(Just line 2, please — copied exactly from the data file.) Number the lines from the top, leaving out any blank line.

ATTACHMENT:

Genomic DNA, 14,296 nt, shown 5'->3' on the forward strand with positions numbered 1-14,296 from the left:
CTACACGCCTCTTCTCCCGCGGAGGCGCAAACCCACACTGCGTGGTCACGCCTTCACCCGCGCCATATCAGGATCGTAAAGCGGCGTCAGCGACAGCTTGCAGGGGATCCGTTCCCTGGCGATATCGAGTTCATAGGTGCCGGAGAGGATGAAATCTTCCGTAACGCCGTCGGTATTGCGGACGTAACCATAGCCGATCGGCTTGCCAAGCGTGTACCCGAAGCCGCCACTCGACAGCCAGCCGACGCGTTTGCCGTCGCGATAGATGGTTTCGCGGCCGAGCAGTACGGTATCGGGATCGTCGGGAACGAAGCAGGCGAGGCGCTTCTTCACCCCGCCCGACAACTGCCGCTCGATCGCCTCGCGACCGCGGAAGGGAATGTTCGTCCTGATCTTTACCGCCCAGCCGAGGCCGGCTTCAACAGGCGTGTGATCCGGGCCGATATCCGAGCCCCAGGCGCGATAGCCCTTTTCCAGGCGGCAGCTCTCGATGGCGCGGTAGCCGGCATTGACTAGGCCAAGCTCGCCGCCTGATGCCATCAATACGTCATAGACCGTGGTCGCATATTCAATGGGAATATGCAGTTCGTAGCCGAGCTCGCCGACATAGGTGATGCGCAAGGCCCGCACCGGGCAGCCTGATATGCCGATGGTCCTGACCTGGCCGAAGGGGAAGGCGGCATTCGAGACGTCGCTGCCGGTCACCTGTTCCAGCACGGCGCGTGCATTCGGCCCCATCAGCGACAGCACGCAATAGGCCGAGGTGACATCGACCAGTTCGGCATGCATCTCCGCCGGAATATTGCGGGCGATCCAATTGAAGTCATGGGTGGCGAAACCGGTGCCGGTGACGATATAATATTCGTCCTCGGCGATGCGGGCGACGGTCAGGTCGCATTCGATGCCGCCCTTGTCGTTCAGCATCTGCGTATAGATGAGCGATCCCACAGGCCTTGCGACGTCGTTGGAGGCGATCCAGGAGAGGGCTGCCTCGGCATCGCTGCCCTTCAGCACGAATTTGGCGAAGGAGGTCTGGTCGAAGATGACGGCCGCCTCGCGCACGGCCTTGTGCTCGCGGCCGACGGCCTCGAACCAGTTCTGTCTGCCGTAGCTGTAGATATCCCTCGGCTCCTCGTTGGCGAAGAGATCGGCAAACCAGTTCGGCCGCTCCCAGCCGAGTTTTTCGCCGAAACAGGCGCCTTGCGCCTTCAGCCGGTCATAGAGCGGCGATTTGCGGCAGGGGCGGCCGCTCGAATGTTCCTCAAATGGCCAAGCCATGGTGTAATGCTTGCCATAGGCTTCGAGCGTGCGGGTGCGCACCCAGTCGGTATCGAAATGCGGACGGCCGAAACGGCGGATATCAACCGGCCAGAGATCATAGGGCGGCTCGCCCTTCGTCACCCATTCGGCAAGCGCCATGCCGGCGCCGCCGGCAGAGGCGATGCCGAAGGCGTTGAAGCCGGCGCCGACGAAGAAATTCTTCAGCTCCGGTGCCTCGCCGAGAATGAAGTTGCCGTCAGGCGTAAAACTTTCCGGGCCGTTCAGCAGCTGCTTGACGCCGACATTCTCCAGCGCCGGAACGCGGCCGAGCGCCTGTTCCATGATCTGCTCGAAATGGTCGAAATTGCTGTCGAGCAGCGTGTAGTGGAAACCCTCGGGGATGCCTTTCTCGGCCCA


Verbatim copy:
CTACACGCCTCTTCTCCCGCGGAGGCGCAAACCCACACTGCGTGGTCACGCCTTCACCCGCGCCATATCAGGATCGTAAAGCGGCGTCAGCGACAGCTTGCAGGGGATCCGTTCCCTGGCGATATCGAGTTCATAGGTGCCGGAGAGGATGAAATCTTCCGTAACGCCGTCGGTATTGCGGACGTAACCATAGCCGATCGGCTTGCCAAGCGTGTACCCGAAGCCGCCACTCGACAGCCAGCCGACGCGTTTGCCGTCGCGATAGATGGTTTCGCGGCCGAGCAGTACGGTATCGGGATCGTCGGGAACGAAGCAGGCGAGGCGCTTCTTCACCCCGCCCGACAACTGCCGCTCGATCGCCTCGCGACCGCGGAAGGGAATGTTCGTCCTGATCTTTACCGCCCAGCCGAGGCCGGCTTCAACAGGCGTGTGATCCGGGCCGATATCCGAGCCCCAGGCGCGATAGCCCTTTTCCAGGCGGCAGCTCTCGATGGCGCGGTAGCCGGCATTGACTAGGCCAAGCTCGCCGCCTGATGCCATCAATACGTCATAGACCGTGGTCGCATATTCAATGGGAATATGCAGTTCGTAGCCGAGCTCGCCGACATAGGTGATGCGCAAGGCCCGCACCGGGCAGCCTGATATGCCGATGGTCCTGACCTGGCCGAAGGGGAAGGCGGCATTCGAGACGTCGCTGCCGGTCACCTGTTCCAGCACGGCGCGTGCATTCGGCCCCATCAGCGACAGCACGCAATAGGCCGAGGTGACATCGACCAGTTCGGCATGCATCTCCGCCGGAATATTGCGGGCGATCCAATTGAAGTCATGGGTGGCGAAACCGGTGCCGGTGACGATATAATATTCGTCCTCGGCGATGCGGGCGACGGTCAGGTCGCATTCGATGCCGCCCTTGTCGTTCAGCATCTGCGTATAGATGAGCGATCCCACAGGCCTTGCGACGTCGTTGGAGGCGATCCAGGAGAGGGCTGCCTCGGCATCGCTGCCCTTCAGCACGAATTTGGCGAAGGAGGTCTGGTCGAAGATGACGGCCGCCTCGCGCACGGCCTTGTGCTCGCGGCCGACGGCCTCGAACCAGTTCTGTCTGCCGTAGCTGTAGATATCCCTCGGCTCCTCGTTGGCGAAGAGATCGGCAAACCAGTTCGGCCGCTCCCAGCCGAGTTTTTCGCCGAAACAGGCGCCTTGCGCCTTCAGCCGGTCATAGAGCGGCGATTTGCGGCAGGGGCGGCCGCTCGAATGTTCCTCAAATGGCCAAGCCATGGTGTAATGCTTGCCATAGGCTTCGAGCGTGCGGGTGCGCACCCAGTCGGTATCGAAATGCGGACGGCCGAAACGGCGGATATCAACCGGCCAGAGATCATAGGGCGGCTCGCCCTTCGTCACCCATTCGGCAAGCGCCATGCCGGCGCCGCCGGCAGAGGCGATGCCGAAGGCGTTGAAGCCGGCGCCGACGAAGAAATTCTTCAGCTCCGGTGCCTCGCCGAGAATGAAGTTGCCGTCAGGCGTAAAACTTTCCGGGCCGTTCAGCAGCTGCTTGACGCCGACATTCTCCAGCGCCGGAACGCGGCCGAGCGCCTGTTCCATGATCTGCTCGAAATGGTCGAAATTGCTGTCGAGCAGCGTGTAGTGGAAACCCTCGGGGATGCCTTTCTCGGCCCA